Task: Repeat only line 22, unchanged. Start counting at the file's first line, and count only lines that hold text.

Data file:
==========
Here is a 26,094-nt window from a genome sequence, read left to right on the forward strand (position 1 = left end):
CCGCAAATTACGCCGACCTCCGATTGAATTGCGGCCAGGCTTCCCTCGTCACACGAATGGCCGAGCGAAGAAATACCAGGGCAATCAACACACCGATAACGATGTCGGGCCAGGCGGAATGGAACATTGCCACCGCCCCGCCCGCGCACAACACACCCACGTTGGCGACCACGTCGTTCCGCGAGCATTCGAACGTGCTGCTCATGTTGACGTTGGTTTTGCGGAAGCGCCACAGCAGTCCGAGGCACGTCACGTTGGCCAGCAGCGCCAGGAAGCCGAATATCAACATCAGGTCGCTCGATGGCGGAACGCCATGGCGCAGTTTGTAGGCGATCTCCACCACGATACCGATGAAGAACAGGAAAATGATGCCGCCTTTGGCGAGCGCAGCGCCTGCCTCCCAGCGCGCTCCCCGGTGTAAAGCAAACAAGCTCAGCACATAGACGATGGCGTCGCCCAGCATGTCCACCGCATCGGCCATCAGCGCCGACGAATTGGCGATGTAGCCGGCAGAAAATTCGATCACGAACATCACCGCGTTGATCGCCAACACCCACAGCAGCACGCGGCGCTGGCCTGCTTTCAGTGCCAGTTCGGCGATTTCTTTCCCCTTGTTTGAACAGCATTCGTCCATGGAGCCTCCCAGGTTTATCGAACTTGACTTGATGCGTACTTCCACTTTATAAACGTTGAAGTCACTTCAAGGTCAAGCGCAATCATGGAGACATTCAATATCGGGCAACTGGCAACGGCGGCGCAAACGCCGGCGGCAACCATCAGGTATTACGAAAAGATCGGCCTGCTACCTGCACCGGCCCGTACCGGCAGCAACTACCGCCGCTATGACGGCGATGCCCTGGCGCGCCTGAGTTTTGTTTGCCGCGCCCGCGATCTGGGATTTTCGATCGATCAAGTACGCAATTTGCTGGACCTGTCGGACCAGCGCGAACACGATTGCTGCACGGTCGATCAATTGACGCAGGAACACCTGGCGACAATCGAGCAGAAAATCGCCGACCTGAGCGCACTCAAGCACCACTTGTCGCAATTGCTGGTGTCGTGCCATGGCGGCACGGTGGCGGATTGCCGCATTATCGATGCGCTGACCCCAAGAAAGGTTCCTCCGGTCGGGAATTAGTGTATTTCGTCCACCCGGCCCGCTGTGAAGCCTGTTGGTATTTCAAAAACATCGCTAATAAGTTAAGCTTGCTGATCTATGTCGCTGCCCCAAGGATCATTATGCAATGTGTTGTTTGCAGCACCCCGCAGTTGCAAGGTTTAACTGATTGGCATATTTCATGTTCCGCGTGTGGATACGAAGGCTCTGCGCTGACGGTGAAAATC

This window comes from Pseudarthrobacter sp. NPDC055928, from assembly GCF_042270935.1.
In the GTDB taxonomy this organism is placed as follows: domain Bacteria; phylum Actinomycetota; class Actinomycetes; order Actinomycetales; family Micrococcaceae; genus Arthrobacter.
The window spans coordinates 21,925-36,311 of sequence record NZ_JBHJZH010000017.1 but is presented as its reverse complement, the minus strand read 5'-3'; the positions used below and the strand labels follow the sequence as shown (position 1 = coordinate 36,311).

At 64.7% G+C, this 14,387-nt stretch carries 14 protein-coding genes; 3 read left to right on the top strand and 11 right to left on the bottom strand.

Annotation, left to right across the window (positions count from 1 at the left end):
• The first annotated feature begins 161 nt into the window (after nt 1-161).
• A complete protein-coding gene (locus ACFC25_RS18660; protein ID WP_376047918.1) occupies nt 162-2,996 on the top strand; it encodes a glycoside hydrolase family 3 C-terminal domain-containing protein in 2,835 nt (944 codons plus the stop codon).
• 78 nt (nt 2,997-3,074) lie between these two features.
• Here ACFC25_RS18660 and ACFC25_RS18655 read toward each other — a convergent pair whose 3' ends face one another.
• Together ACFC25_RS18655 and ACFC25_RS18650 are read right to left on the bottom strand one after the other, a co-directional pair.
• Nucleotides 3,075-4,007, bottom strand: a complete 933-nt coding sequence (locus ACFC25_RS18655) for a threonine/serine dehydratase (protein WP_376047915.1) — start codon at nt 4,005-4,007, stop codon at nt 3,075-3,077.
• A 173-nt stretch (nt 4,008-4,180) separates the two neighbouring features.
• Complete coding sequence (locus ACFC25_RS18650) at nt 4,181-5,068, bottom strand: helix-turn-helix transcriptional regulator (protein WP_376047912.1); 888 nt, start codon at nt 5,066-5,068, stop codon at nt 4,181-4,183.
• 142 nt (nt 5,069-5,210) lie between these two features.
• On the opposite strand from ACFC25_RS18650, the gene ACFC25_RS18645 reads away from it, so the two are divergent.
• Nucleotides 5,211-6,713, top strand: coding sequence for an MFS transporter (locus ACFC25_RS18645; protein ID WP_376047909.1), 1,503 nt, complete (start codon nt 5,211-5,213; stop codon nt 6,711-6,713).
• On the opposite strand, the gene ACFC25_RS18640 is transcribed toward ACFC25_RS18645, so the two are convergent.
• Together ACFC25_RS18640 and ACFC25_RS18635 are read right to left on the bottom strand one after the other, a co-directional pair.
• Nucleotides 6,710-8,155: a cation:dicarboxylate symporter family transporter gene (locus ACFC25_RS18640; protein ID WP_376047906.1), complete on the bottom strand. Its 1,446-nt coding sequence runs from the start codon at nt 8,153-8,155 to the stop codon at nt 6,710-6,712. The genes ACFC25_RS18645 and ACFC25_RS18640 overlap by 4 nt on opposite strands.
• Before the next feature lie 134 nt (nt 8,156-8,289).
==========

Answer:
• Before the next feature lie 134 nt (nt 8,156-8,289).